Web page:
11. Yes, a couple of instances of this in action spring to mind- The village in Lincolnshire that only erected a WW1 memorial in the middle of the last decade because originally it had been decided to omit the name of a soldier who had been executed. The villagers had found that unacceptable that he should be omitted so no war memorial was erected at the time.

    And at Warnham in Sussex, the parish council was evenly divided about whether to include a soldier who had no connection with the village but his widow had moved there after her husband's death. A casting vote decided that he would be included on the grounds that the widow would be constantly seeing the memorial and it would therefore be fitting to include the name.

    On a national level, I suspect there was a decision to (quite rightly in my view) to include everyone who died while serving, irrespective of the circumstances.

    Apart from being the right thing, you start going down a very difficult path when you have to make judgements on individual cases.

    On the Brookwood Memorial there are two names of soldiers who were executed in the Second World War, Private Schurch, for treason, and Gunner Kemp for the murder of a WAAF.

    The memorial is for those with no known grave, I guess the two above would have been buried in the confines of the prison where they were executed and thus would have no headstones.
     
  12. And there was the death of the youngest General Officer, Roland Bradford:

    From Wiki

    Promotion and death

    On 20 November 1917, at the age of 25, he was promoted to the rank of Brigadier General; he was the youngest general officer in the British Army of modern times (and the youngest promoted professionally, earlier young generals were simply due to position). Ten days later, he was killed in action, at Cambrai, France, on 30 November 1917.
    His two brothers, Lieutenant Commander George Nicholson Bradford VC, and Second Lieutenant James Barker Bradford, both died in service.[SUP][2][/SUP] George and Roland were the only brothers to win the VC in World War I.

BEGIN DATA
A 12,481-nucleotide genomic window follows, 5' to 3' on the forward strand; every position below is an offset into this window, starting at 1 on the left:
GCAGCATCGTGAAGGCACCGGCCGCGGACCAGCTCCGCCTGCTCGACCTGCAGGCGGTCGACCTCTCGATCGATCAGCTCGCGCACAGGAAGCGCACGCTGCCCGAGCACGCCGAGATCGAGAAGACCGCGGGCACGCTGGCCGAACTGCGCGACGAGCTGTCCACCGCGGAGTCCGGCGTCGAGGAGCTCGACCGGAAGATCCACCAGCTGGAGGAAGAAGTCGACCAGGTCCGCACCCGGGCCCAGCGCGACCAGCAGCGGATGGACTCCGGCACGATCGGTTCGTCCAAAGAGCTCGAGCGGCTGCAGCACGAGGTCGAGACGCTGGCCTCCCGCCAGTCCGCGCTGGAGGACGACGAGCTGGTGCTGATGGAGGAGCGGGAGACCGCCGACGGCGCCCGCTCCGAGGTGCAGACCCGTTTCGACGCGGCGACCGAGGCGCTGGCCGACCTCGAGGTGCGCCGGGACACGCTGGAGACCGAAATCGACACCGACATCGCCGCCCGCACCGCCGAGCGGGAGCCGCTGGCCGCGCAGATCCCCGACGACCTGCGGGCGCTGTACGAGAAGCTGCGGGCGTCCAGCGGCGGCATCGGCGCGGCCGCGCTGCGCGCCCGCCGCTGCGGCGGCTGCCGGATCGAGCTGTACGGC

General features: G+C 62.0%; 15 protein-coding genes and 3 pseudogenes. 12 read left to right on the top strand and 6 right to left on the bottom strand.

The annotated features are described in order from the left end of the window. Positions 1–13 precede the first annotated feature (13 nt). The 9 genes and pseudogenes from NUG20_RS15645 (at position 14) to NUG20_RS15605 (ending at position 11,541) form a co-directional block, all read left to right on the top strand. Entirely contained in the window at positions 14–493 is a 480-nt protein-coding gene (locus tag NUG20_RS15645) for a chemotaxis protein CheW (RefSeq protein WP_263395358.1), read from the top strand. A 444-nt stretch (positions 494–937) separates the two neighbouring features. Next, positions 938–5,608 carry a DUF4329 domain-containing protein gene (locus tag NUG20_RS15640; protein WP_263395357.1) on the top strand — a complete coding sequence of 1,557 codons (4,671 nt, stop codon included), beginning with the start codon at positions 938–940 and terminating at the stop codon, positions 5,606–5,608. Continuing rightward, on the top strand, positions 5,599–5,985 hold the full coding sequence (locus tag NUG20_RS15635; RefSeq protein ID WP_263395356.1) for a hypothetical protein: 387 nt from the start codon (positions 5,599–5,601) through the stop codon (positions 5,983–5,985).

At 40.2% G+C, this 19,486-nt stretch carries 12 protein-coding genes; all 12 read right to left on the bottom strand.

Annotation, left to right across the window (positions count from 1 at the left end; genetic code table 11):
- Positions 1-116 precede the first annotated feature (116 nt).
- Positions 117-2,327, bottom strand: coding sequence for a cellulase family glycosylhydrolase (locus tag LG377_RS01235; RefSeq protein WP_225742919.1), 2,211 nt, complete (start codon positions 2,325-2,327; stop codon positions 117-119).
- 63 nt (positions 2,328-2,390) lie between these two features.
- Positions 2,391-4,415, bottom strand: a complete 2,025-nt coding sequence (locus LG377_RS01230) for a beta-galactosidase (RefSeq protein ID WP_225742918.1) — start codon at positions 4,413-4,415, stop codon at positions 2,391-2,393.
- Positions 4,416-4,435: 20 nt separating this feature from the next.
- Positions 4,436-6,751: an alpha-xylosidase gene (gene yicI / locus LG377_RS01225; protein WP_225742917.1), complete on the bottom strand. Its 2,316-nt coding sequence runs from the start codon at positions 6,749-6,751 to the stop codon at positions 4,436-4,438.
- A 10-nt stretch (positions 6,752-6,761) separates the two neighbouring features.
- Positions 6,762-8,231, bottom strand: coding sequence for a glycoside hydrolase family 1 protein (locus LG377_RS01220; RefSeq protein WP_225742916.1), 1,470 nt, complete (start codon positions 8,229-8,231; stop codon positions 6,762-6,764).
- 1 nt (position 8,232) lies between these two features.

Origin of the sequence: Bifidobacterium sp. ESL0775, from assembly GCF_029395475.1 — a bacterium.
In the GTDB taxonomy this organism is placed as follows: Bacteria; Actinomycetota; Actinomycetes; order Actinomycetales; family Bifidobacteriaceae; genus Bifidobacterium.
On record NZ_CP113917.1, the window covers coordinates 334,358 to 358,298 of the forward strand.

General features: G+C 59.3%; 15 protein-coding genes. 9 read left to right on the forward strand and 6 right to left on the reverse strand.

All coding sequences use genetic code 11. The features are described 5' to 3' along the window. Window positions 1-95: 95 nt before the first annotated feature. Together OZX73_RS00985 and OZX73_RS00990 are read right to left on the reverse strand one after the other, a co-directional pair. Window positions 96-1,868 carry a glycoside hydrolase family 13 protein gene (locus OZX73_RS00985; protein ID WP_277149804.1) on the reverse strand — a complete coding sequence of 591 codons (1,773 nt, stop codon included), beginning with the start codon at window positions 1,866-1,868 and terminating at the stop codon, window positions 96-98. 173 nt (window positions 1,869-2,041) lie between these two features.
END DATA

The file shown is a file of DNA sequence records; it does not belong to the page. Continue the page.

Four brothers, only one survived.



    Q.
     
  13. Thanks for this line of interesting posts. Historians and popular writers are gradually moving away from the Socialist narrative of World War I covering the behaviour of senior officers and, indeed, of life in the trenches. This narrative started in the early1920s in an effort to forment unrest and bubbled along until it reached it's zenith in the late 1960s (think 'Oh what a lovely War!). It is a commonly held belief that senior officers were uncaring of their troops, who spent months starving in freezing, muddy trenches.


    Of course they didn't. Troops were constantly rotated from rest areas to support lines, to the front lines and back again on an almost-daily basis. That's not to say that conditions were nothing less than abysmal, but let's not truth get in the way of a good story. A particularly good book about life in the trenches that dispels many of the myths is 'Soldiers from the Wars Returning' by Charles Carrington, who started out as a very young Subaltern in 1914.

    No doubt there were officers who were uncaring and wilfully arrogant (as there are today) but the efforts that Gen Haig undertook after the war to help ex-soldiers is mute testamony to his concern (or was it guilt?) . For a modern view of Haig, wikipedia is particularly balanced.

    Douglas Haig, 1st Earl Haig - Wikipedia, the free encyclopedia

    On a slightly separate issue, how long after World War I were deaths still attributed to war service? My Grandfather (Mounted Inf Tpr) died in 1930 apparently as a result of wartime injuries, has a IWGC headstone and is appropriately commemorated on memorials. Clearly tehre was a mechanism to record thsoe who died after the war (he married, had 3 kids and managed to work in spite of these injuries) Was there a degree of attribution calcuated for injuries - as we do today?
     
  14. AlienFTM

    AlienFTM LE Book Reviewer

    There was a programme on last year looked at Eamonn Holmes. Sadly Google lets me down today so the following statement could be as full of holes a a holey thing that's developed multiple punctures.

    He stated that his father had received a gut-shot wound during the war and was never fit again. since Wiki tells me Holmes junior was born in 1959, I suspect it was 1979 when his father finally died from those wounds (I am sure there was something about them pushing that the death certificate stated "wounds received").

    Maybe it was his grandfather. Whatever, I was shocked at how long he'd suffered from those wounds and I had really thought it was Great War wounds so grandfather is more likely. Maybe his grandfather had died during the Second World War from wounds received during the First.
     
  15. oldbaldy

    oldbaldy LE Moderator Good Egg (charities)
    1. Battlefield Tours

    Flying monkey was an adviser on that programme, I'll be seeing him at the weekend & will point him in the direction of this.